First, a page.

The people who designed the HN UI didn't think or care about that feature at all, but just by virtue of the fact that the user has powerful general-purpose tools at his disposal, and the HN UI is just as valid as content as the actual content is, the user can piece it together for himself.
This would not be possible if HN were a traditionally-designed desktop application instead of a web page.
The web returns us lots of the composability that was lost when "progressing" from CLI applications to GUI applications.
Here's one way to show new comments at HN: https://www.talkyard.io/-32/how-hacker-news-can-be-improved-...
— part 1: "Finding new comments". Video, + live demo if you click "Recent comments" in the upper right corner.
That's not very intuitive. It's easier to see new replies to comments one posts by going to the comments view on one's own user profile page, but seeing new replies in general is definitely not (especially if you don't check for several hours).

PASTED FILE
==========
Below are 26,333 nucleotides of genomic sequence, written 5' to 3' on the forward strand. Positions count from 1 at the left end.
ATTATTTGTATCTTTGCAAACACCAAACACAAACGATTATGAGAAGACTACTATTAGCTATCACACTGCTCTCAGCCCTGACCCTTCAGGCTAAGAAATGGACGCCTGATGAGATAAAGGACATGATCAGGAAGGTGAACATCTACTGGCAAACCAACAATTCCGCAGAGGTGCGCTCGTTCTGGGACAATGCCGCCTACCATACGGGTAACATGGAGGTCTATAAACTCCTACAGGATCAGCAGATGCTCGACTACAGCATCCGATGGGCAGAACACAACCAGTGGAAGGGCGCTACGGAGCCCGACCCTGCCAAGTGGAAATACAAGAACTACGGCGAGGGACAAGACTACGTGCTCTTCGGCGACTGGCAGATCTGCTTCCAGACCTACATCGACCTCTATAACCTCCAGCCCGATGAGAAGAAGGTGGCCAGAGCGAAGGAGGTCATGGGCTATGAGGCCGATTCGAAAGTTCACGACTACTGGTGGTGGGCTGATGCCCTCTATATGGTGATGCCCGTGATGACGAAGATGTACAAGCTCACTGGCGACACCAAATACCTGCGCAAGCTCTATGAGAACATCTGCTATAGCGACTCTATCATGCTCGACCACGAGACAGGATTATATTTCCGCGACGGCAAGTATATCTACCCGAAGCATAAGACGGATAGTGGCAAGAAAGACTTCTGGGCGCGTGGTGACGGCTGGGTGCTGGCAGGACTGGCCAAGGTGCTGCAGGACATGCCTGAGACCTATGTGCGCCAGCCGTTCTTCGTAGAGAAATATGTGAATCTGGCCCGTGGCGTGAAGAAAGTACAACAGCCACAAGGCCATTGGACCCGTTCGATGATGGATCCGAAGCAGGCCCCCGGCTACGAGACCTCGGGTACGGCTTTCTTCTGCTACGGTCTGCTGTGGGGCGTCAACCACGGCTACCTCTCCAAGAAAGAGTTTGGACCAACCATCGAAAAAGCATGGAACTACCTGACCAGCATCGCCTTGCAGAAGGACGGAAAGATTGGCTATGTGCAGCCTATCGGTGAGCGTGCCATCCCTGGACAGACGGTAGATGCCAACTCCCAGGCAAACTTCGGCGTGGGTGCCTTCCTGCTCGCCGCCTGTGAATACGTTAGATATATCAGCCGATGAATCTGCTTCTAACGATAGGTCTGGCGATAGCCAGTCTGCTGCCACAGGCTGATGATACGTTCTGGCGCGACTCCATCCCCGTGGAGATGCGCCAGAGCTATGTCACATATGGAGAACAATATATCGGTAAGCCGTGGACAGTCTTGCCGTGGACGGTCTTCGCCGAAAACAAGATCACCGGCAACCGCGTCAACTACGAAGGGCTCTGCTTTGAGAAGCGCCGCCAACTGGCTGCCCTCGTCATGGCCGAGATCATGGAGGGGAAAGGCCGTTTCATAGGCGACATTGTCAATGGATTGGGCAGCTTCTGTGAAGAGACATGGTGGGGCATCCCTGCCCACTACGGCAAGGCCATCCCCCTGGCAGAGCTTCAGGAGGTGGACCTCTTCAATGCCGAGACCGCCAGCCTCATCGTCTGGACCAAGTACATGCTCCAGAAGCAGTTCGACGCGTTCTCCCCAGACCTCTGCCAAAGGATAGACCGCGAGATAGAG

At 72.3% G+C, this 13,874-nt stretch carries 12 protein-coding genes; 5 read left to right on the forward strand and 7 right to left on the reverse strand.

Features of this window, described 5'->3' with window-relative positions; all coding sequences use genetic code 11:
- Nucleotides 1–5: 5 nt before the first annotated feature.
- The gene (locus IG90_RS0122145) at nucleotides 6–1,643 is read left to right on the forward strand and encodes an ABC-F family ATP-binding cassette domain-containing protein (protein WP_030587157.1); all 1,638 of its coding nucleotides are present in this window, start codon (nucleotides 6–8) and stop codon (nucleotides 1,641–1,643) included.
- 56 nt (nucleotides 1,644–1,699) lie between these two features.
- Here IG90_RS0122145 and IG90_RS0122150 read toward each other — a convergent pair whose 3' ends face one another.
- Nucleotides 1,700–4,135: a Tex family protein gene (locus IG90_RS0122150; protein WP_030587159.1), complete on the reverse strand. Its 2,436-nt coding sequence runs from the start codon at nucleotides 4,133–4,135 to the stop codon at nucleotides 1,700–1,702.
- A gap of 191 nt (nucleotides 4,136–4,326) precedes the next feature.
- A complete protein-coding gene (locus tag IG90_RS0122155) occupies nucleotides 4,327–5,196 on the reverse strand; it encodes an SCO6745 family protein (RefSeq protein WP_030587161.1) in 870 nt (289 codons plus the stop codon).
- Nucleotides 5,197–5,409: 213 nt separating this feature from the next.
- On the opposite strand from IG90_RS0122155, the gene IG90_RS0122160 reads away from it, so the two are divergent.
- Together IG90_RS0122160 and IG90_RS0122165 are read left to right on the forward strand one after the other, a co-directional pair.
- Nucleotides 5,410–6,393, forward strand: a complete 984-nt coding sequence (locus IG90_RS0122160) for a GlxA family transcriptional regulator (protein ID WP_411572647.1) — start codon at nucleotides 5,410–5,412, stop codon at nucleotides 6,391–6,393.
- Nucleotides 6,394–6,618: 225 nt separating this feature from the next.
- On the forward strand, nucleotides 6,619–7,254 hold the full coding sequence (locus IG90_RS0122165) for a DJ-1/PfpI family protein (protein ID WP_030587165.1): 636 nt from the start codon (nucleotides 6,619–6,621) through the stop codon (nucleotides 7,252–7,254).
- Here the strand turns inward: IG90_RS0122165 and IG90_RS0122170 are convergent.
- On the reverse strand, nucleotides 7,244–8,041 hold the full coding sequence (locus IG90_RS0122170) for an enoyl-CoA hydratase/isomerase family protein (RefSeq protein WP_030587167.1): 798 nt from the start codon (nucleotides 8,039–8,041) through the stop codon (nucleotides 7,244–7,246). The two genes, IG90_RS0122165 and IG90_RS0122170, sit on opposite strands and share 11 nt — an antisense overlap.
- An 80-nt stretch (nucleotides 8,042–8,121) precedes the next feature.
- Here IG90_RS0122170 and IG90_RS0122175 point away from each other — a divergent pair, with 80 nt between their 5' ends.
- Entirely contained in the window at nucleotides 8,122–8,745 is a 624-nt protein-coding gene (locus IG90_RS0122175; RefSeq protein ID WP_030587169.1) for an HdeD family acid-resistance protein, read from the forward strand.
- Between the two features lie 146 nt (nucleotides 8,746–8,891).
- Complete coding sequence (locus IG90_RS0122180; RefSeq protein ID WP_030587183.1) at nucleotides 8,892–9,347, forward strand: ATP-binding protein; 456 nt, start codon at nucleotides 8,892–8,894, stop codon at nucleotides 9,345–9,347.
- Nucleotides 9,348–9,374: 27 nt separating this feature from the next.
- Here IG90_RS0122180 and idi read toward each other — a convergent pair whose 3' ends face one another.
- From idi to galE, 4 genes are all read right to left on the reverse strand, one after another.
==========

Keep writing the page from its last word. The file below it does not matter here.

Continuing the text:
I think that traditional mail and news clients with their threaded view go it right for that purpose decades ago.
IIRC, HN does roughly the same thing that reddit does for deeply nested comments (meaning that you have to click on a link to view more of the thread). The most deeply nested thread I was involved in  on HN didn't appear to be handled any differently than any other thread I've seen here.
If it was indeed added later, this is an example of something Joel Spolsky cautioned against: don't do a huge marketing blitz for version 1.0 of your product. Aim for user count to increase in step with product maturity.